“Jim,” I muttered to myself. “You fool. What are you doing?”
* * * * *
Jim Harbaugh was calling out the academic integrity of Michigan Athletics. He was dropping Bo’s name (after Bo died, something that sat poorly with myself and others) and using it as a cudgel against Michigan. And, by all appearances, he was doing so in an arrogant way to burnish his own program’s reputation.
Nobody in the Michigan camp liked it. Now, I suppose there could be discussion about whether or not he had any legitimate points. Many blogs, including this one, vehemently refuted his accusations and sharply criticized him for making them. I believe it can safely be said that the vast majority of the Michigan family disagreed with both the content and the method of his message.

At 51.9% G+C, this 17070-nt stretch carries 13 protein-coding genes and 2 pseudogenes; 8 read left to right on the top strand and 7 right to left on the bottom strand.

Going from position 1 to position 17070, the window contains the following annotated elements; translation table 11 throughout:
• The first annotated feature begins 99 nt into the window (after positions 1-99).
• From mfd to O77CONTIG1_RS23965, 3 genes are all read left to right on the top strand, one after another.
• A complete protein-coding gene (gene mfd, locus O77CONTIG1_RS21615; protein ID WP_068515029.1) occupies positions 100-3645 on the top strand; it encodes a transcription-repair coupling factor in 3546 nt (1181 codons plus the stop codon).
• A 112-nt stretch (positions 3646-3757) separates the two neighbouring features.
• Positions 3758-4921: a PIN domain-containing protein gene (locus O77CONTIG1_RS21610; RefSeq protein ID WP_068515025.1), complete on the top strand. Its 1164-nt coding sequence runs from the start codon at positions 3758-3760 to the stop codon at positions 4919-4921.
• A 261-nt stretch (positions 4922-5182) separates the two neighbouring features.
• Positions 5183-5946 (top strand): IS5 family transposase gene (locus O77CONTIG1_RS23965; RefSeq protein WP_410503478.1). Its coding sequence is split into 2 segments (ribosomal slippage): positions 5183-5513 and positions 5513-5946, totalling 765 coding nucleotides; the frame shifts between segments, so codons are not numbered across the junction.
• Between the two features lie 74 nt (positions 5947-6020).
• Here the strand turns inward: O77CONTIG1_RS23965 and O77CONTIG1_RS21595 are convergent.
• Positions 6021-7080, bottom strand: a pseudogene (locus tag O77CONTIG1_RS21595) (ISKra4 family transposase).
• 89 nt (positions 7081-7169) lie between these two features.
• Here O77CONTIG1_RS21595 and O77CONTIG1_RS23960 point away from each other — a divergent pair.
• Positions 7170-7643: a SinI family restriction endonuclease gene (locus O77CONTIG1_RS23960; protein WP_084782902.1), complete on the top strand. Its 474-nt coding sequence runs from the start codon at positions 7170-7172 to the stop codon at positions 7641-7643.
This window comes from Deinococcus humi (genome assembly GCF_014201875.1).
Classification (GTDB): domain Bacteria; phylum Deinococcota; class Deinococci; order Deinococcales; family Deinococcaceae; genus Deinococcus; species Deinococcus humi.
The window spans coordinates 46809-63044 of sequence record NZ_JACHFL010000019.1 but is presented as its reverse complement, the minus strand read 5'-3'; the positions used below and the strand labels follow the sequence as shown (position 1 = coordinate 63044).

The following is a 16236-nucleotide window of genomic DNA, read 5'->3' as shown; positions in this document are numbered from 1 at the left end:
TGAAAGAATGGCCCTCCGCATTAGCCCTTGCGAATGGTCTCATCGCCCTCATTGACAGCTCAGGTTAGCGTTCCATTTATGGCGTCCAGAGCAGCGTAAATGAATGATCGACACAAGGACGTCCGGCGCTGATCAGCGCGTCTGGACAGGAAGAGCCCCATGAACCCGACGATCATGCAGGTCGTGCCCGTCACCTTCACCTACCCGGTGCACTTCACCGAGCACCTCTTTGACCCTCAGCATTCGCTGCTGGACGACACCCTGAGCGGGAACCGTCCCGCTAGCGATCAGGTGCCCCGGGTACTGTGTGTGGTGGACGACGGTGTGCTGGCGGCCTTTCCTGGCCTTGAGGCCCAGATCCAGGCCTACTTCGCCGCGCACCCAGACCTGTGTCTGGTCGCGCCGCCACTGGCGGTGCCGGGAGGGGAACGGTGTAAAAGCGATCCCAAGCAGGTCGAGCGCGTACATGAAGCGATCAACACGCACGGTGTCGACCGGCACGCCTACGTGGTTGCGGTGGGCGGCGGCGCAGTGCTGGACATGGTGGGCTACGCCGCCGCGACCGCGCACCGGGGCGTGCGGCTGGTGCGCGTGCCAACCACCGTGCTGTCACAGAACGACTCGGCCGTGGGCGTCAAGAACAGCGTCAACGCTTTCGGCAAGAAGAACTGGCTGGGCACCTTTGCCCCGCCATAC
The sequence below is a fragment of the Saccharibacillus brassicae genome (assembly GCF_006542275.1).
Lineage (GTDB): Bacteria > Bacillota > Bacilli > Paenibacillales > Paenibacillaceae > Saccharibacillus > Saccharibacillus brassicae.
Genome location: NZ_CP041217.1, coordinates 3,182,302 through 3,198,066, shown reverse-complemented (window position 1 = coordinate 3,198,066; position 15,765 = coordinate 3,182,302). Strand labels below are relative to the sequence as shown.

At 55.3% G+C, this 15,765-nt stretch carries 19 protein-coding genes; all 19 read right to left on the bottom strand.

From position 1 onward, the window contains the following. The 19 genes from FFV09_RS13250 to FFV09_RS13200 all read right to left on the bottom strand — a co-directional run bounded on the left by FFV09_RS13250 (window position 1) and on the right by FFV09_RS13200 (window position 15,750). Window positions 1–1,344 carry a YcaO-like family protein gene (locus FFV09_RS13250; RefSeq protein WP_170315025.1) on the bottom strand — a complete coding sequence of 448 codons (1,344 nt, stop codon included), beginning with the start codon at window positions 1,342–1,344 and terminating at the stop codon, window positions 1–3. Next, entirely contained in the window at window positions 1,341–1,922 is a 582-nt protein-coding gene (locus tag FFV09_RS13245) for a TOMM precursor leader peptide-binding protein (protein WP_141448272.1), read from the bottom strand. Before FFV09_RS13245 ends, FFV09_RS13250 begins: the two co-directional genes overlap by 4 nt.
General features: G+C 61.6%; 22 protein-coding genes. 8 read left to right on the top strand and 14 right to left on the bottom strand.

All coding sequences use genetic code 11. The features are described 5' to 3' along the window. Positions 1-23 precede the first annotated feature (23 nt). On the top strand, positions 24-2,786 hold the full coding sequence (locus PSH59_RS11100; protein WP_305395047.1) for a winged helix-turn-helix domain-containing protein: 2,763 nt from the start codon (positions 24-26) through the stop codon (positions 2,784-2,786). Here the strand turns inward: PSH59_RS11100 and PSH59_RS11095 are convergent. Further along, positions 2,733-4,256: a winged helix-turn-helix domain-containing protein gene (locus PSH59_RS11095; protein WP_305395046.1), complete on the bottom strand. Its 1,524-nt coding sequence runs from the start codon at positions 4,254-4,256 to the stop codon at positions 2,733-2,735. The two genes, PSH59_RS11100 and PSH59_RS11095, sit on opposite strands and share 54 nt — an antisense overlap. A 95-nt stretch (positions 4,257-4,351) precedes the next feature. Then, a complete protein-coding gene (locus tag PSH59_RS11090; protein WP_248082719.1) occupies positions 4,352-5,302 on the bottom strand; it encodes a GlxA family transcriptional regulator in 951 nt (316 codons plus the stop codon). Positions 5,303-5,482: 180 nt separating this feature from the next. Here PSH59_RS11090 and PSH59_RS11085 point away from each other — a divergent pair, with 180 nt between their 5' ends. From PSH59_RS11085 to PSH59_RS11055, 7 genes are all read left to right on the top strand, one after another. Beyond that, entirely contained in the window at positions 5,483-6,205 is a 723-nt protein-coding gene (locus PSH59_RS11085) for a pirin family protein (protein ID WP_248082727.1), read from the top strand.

But this is not about what he said in 2007. This is not about whether or not he wanted to “come home” after Rich Rodriguez left.* I want to address a debate that has bounced around the Michigan family for more than five years now:
Is Jim Harbaugh one of us?
*Critics will occasionally take a dig at Harbaugh, suggesting that by not coming to Michigan he was stabbing us in the back. I do not buy it--he never indicated that he would come, he wanted to go to the NFL, and the NFL wanted him. And his last two years have proven beyond any shadow of a doubt that the NFL was a good move for him. Now, I have no doubt that Harbaugh would have won and won big at Michigan, and little doubt that he would have left for the NFL after a short tenure; I also believe that he would have left the program in great shape, as he did at Stanford and as Nick Saban did at LSU. But, in retrospect, it is clear that Michigan’s opportunity to get Harbaugh was after Lloyd retired--only nobody knew that he was this great yet.
* * * * *
As a Michigan fan, I respectfully submit three basic arguments asserting why Harbaugh should be accepted, wholly and without qualification, as a Michigan Man.